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Quantum Mechanic said:
Hi MacDoc, speaking as someone who has used nitrogen in tyres I can confirm it's use will solve your problem. We also used to put it in customers bikes to solve this very problem. I don't have the 650 so I don't know what your recommended pressures should be. But whatever they are nitrogen will calm things down considerably. Nitrogen is of course subject to 'Charles Gas Laws' like any other gas. But nitrogen doesn't expand hardly at all when heated in car or bike tyres. You just set the pressures and ride. However, you must be careful to set the actual pressure you need when the bike tyres are hot, and not cold since nitrogen won't expand to raise the pressure as it heats. At least not to any real measurable amount. I've used it in all sorts of bikes and in a car and it's amazing. It will stop your problem, period! :cheers: Over this side of the pond it costs me the equivalent of about $7 per tyre.
If "...nitrogen doesn't expand hardly at all when heated in car or bike tyres.", and it "...won't expand to raise the pressure as it heats. At least not to any real measurable amount.", then why must one "...be careful to set the actual pressure you need when the bike tyres are hot, and not cold..."?

The answer is if course that the statement is not true. The pressure in a nitrogen filled tire will rise (or fall) about 1 psi for each 10°F change in its temperature--same as would happen in a tire filled with dry air. It is the water vapour in compressed air that make it expand, slightly more, than would nitrogen or dry air.

Heat in a tire is generated by the tire's structure flexing as it rolls along, this is its rolling resistance, and for a pneumatic tire it is to very large extent dependent upon inflation pressure. The source of the heat is vehicle's driving force overcoming the tire's rolling resistance. However for any tire on any vehicle, inflated to the same pressure with any gas, the amount of heat generated will be the same. Heat retained in the tire could differ if the gases being compared had different thermal conductivity, with the primary path I would assume being through the wheel; however nitrogen and air at STP do not differ, both being 0.024 W/(m K) (Watts per meter Kelvin).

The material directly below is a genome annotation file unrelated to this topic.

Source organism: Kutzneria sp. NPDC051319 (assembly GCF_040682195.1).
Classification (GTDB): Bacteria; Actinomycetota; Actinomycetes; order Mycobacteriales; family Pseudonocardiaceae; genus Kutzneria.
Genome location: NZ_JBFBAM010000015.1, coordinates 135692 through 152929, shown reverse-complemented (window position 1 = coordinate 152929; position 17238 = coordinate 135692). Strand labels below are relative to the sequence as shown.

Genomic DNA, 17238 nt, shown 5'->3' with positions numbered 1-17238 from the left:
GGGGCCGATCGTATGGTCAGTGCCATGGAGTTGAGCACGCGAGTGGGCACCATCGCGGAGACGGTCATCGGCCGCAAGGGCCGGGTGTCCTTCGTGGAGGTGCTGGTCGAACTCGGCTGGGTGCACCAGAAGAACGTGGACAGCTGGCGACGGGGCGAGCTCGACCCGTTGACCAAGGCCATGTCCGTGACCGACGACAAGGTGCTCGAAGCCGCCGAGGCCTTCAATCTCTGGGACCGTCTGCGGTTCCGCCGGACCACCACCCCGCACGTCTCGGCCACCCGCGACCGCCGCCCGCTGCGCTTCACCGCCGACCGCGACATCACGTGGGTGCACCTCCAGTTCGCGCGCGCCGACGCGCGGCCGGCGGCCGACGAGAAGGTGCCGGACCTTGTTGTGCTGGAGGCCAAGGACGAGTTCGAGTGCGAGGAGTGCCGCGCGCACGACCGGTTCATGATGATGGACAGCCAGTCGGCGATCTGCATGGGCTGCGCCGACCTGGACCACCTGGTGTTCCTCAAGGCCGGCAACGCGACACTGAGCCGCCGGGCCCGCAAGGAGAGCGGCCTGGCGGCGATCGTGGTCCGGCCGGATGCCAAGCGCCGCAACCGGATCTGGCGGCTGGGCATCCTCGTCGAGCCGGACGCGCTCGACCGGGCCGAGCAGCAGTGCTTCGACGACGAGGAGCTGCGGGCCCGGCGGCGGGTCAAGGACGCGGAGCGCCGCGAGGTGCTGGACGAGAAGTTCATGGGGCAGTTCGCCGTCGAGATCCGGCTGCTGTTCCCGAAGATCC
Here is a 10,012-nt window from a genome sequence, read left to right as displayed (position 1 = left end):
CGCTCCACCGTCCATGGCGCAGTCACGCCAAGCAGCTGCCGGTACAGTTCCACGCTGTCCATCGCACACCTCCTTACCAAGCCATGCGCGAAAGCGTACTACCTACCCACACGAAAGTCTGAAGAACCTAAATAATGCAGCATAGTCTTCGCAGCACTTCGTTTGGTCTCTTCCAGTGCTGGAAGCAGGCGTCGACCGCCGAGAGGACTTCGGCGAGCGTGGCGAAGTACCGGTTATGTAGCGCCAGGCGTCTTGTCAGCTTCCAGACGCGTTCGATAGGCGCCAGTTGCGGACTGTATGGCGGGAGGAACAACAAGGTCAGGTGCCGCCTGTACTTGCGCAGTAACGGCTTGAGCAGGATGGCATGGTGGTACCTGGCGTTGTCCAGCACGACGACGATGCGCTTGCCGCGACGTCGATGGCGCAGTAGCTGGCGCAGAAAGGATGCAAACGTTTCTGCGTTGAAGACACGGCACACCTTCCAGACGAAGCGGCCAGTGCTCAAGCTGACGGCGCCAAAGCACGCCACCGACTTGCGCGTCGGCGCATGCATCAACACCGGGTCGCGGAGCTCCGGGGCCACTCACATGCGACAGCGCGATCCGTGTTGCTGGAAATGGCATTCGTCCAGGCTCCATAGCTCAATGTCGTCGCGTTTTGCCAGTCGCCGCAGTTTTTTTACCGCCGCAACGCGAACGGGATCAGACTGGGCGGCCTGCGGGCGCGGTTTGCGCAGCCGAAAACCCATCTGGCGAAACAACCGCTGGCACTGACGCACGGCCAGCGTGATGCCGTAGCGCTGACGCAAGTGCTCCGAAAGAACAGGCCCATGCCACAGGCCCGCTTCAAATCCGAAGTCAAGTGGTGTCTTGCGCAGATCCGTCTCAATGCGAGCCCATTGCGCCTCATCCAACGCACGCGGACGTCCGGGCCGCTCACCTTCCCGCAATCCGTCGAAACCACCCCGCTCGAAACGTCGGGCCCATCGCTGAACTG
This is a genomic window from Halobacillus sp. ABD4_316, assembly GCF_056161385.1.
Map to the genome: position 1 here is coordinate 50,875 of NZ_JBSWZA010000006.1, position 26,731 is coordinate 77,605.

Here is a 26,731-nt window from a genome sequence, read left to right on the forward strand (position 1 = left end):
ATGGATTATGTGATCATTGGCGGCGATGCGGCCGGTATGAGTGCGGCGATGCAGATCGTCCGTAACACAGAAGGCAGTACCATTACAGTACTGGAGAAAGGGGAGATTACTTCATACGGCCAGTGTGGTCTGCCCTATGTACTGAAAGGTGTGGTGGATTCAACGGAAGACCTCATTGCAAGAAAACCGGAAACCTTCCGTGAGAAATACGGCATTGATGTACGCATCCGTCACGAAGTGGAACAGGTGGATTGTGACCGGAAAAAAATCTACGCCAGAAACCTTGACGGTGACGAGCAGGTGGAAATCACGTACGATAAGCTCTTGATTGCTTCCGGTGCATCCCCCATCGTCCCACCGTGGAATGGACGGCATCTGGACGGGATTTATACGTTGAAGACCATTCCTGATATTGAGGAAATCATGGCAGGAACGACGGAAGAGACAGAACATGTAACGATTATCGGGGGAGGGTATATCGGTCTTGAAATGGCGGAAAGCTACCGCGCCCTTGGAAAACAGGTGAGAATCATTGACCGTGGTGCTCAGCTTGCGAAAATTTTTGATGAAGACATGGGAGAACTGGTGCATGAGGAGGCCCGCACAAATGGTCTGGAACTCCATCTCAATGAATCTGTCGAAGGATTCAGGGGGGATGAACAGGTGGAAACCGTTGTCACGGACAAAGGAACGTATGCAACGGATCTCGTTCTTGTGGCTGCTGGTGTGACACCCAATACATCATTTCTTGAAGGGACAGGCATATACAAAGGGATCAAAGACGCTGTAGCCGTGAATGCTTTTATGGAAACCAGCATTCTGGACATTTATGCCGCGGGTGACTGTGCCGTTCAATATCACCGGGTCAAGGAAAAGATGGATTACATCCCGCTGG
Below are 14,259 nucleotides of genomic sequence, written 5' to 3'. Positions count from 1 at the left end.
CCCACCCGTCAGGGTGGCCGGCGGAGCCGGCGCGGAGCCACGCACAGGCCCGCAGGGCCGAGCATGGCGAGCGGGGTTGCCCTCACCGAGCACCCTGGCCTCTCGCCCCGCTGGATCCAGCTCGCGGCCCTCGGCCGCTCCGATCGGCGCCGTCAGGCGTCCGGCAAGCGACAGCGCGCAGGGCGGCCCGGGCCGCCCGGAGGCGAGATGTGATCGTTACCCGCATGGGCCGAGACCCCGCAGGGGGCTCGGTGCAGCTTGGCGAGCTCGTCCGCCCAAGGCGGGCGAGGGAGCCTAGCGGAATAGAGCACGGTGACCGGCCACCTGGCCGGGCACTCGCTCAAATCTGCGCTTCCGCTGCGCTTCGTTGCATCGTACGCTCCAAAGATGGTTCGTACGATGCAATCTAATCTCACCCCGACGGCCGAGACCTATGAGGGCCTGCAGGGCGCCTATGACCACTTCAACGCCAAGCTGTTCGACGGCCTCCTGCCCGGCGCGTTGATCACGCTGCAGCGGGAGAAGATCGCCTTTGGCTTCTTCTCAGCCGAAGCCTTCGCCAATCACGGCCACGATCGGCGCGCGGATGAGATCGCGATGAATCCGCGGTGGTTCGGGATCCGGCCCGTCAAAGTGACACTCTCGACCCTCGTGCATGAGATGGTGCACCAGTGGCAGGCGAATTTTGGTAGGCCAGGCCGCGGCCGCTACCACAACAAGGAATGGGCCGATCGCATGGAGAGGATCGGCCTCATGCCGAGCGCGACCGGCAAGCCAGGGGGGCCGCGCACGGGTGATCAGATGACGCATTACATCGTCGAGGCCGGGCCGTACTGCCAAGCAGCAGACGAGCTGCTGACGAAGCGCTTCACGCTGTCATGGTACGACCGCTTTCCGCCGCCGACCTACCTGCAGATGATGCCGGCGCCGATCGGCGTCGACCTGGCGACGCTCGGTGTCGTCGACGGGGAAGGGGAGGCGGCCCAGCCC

[tongue-in-cheek]

Which brings us to another common claim for nitrogen filled tires, that fuel economy is improved. This is only true if one assumes that people do not monitor and maintain the pressure in their tires as they should. While this is likely true, and here nitrogen inflation does have a slight edge in it's lesser pressure loss over time, one could also argue that because of this element of human nature "wet" air would be a better choice as its increased expansion would to some extent compensate for the owner's negligence.

Using "wet" air would also have an advantage in that rolling resistance is decreased as inflation pressure increases. Lesser rolling resistance = improved fuel economy. In fact the lower the tire's inflation pressure the higher its rolling resistance, hence the higher its operating temperature, causing "wet" air to expand even more and further compensate for the neglectful under inflation...

[/tongue-in-cheek]